It is the account of a man who considered his talent a gift to the world and only Mamah could keep him grounded. The reader learns not only the intricacies behind Frank’s genius but the flaws within the man as well. He left behind a legacy accompanied by a mountain of unpaid bills.
Nancy Horan accurately describes the time period with intellect, humor and grace. She plops the reader in the middle of Europe, sipping tea in a German or French cafe and introduces us to the social radicals of the time. We share the frustration of women at the turn of the century as they struggle to transform their roles in a changing society. The author also brings us step by step through the construction of Frank Lloyd Wright’s beloved home, Taliesin. We are transported into an extraordinary time when architecture began to alter not only the landscape but the world.
I thought this story appropriate for October and Halloween because of the brutal murders of Mamah and her children. John was twelve and Martha only nine years old. In August of 1914, a disgruntled household servant, Julian Carlton, dished up lunch as usual for the master’s family. He then went outside, locked all the doors except for one, poured gasoline around the perimeters of the house and lit a match. Back inside, he took an axe to the family, split their skulls and watched them burn. Other staff, eating in another part of the home, smelled smoke and ran for the only open door. An axe greeted them as they exited. Martha lived for several hours so severely burned she was unrecognizable. Mamah’s ex-husband dug through the ashes to find his son’s bones. Frank Lloyd Wright rebuilt Taliesin only to watch it burn again. He never fully recovered from the tragedy. I found this novel to be engaging and thought-provoking.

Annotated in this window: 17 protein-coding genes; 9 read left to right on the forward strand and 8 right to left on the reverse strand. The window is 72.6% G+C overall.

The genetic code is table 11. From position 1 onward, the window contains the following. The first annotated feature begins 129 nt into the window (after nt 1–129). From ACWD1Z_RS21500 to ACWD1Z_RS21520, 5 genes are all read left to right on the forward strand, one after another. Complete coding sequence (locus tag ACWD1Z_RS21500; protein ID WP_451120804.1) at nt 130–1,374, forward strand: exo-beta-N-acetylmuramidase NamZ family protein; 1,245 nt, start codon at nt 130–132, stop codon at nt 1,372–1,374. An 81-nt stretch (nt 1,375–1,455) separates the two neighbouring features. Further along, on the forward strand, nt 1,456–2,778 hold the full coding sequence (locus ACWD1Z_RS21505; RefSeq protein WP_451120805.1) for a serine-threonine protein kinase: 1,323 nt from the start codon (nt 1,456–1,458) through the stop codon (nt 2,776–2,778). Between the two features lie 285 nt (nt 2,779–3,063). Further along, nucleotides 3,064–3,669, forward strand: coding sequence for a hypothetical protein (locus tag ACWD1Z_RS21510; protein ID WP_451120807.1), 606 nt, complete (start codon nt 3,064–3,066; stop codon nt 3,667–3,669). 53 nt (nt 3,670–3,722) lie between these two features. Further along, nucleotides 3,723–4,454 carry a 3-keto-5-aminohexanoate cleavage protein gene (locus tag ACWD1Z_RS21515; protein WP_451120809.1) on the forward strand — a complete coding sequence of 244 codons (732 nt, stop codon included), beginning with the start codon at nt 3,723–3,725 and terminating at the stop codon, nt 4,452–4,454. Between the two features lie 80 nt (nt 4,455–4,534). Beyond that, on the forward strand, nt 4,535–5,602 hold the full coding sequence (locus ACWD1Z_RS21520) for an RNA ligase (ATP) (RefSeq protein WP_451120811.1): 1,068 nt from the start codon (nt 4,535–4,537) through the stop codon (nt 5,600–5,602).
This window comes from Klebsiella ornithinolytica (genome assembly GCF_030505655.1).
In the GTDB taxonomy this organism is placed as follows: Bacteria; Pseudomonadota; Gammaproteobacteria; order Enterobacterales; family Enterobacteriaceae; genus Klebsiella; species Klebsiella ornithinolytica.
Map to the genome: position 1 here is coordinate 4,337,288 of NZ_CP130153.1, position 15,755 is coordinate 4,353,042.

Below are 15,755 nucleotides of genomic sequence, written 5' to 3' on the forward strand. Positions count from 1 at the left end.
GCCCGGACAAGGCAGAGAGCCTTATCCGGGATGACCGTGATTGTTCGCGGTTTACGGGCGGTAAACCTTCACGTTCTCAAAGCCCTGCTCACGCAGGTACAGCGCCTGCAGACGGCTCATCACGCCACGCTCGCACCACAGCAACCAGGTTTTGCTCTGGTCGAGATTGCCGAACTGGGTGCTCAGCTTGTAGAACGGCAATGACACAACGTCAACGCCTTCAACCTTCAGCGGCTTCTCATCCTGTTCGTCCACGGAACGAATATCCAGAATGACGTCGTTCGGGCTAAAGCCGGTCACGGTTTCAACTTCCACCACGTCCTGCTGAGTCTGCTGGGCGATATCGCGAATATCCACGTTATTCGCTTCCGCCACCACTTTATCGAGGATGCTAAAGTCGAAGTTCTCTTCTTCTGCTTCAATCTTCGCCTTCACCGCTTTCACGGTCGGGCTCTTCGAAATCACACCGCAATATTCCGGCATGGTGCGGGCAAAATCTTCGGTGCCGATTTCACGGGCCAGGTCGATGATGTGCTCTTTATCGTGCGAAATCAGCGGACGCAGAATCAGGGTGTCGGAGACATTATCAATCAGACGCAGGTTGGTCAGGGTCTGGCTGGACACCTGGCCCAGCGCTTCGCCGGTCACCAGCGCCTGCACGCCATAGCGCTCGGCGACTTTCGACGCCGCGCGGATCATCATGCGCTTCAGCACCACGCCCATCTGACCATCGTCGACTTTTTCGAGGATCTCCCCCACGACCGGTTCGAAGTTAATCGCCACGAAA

A few times in the middle of the novel, I skimmed a chapter or two. Yet, I also found myself hoping that the novel would end differently and my heroine would live happily ever after. A huge a happy-ever-after fan, I cannot give five mugs but highly recommend it with four to fans of historical romance, Frank Lloyd Wright or architecture.
In this literary world, a handful of stories will stand the test of time. A classic novel holds the attention of every generation with a thoughtful plot, complex characters and a scene or two that lingers long after the final page.
These books will never be traded in at the paperback store or sold for a quarter at a garage sale. An ageless romance is passed on to your sister, then to her daughter who loans it to a friend. By the time it makes it back to your shelf, it is worn, earmarked and loved. And every so often, when you need to be reminded of the remarkable power of love, you dust off that old friend and peruse its pages again. These are the stories I want to share with you in Aubrey’s cafe.
By LaVyrle Spencer
POV: Third person
Setting: Georgia, 1941